Doctor of Philosophy (PhD)
Electrical and Computer Engineering
A conducting polymer nanowire-based chemiresistive sensor array was developed for the liquid-phase multi-analyte detection. The ability to distinguish and quantify multiple chemical species with a single sensory device can be useful in many areas including food industry, pollution control, biosensors, and explosives detection. A polyaniline nanowire is a good candidate for use as a chemiresistive sensing material due to its large resistivity change and ease of synthesis. However the two most important issues in chemiresistive sensors are the reproducibility in sensing and the selectivity in chemical species. For improving the reproducibility in polyaniline-based chemiresistive sensing, a self-calibration mechanism was proposed. This method utilizes two unique properties of polyaniline: one is the rate of the conductivity decay upon repeated cycling of the electrochemical potential, and the other is the position of the second redox potential, both of which are pH-dependent. These two properties were minimally affected by the polyaniline’s inherent limitations, i.e. hysteresis and degradation, and therefore were effective in obtaining repeatable measurements. In order to enhance the selectivity, a catalyst-based selective detection was proposed. This method is based on the concept that the catalytic reaction between the species and the catalysts causes a local pH change near the polyaniline nanowire network which changes the resistance of the polymer. Finally, a sensor array consisting of polyaniline nanowire-based chemiresistors with each sensing element modified with a unique catalyst was implemented for multi-analyte sensing of ascorbic acid, dopamine, and hydrogen peroxide. Principal component algorithm was applied for the classification and semi-quantification of the chemical species.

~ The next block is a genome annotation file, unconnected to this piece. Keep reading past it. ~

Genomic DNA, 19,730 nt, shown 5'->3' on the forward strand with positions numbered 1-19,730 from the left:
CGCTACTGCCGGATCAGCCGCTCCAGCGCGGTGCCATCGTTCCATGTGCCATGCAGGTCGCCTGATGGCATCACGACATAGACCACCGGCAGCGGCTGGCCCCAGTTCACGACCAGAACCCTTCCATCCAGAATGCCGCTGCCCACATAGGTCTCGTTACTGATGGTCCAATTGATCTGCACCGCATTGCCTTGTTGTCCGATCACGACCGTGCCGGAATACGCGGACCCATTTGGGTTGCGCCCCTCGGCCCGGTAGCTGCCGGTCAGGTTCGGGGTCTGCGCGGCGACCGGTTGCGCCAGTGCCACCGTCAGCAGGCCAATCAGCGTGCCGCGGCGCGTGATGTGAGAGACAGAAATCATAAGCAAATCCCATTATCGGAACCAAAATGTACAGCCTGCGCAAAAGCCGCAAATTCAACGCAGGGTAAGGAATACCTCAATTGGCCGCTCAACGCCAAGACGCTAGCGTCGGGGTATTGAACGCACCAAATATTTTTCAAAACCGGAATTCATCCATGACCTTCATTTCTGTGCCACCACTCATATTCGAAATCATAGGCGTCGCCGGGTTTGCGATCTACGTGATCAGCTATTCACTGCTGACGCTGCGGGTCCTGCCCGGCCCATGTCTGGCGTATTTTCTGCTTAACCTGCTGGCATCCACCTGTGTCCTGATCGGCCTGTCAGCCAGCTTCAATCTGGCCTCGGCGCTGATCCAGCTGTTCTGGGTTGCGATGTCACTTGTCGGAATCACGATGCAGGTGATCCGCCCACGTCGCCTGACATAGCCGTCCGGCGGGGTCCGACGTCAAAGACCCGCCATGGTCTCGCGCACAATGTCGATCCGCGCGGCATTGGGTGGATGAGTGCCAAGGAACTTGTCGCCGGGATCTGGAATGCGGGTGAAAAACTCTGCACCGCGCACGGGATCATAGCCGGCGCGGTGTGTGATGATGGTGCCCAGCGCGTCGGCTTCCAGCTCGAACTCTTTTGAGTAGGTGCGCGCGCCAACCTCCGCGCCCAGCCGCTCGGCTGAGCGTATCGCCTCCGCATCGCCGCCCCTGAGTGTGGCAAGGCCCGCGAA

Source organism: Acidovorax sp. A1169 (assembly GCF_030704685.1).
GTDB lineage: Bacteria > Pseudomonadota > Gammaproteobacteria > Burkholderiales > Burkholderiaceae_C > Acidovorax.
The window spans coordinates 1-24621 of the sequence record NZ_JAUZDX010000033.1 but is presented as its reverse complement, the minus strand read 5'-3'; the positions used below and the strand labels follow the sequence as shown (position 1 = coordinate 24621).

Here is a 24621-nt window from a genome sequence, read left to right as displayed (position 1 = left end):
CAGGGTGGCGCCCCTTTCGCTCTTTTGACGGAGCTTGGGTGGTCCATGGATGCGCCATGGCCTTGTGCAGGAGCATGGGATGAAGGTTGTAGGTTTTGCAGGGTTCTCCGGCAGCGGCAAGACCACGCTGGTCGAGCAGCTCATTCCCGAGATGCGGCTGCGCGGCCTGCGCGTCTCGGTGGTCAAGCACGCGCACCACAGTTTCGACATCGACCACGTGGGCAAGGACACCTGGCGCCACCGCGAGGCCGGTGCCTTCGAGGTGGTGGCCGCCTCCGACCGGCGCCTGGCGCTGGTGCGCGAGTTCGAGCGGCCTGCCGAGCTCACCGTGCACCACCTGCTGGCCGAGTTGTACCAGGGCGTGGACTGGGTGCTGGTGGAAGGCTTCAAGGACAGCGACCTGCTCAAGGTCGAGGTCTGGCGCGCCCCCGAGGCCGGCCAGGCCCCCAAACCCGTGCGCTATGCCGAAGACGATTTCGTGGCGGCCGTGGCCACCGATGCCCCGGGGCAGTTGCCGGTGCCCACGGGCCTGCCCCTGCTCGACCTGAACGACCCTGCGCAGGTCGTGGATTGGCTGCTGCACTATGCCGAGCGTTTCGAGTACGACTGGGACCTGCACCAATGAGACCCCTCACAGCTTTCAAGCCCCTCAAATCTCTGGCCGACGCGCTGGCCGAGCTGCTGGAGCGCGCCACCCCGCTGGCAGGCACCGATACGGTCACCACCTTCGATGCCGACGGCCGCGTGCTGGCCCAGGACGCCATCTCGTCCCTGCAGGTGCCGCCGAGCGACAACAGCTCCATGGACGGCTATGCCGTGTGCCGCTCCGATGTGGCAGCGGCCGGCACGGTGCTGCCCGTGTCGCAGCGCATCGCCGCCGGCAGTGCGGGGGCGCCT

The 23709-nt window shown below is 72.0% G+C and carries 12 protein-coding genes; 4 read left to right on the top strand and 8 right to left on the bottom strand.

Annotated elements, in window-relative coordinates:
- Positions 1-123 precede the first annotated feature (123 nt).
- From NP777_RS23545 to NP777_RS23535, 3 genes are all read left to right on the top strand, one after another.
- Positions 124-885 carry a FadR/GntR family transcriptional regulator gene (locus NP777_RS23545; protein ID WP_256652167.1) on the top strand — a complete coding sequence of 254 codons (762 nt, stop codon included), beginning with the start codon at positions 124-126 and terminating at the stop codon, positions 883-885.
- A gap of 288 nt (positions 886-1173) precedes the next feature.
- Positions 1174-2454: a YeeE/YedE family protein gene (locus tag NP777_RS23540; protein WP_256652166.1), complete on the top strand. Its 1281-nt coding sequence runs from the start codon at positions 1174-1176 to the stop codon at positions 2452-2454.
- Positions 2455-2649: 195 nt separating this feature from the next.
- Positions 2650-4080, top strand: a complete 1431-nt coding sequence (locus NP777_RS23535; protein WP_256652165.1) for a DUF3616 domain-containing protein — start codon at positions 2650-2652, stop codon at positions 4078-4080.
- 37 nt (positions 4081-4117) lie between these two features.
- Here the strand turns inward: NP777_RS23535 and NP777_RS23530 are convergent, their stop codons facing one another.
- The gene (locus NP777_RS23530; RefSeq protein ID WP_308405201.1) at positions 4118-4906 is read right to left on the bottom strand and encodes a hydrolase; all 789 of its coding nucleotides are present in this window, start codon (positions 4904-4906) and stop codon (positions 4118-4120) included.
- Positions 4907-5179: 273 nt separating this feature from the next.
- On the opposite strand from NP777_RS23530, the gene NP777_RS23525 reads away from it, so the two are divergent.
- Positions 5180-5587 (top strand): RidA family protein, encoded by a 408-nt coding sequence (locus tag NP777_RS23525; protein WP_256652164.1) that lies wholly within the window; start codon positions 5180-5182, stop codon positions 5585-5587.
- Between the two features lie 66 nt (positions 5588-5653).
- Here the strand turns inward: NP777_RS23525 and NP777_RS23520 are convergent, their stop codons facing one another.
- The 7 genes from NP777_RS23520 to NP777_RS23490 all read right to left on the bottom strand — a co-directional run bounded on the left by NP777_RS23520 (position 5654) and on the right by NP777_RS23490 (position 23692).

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Song, Edward, "Conducting polymer nanowires for multi-analyte chemiresistive sensing" (2014). LSU Doctoral Dissertations. 3390.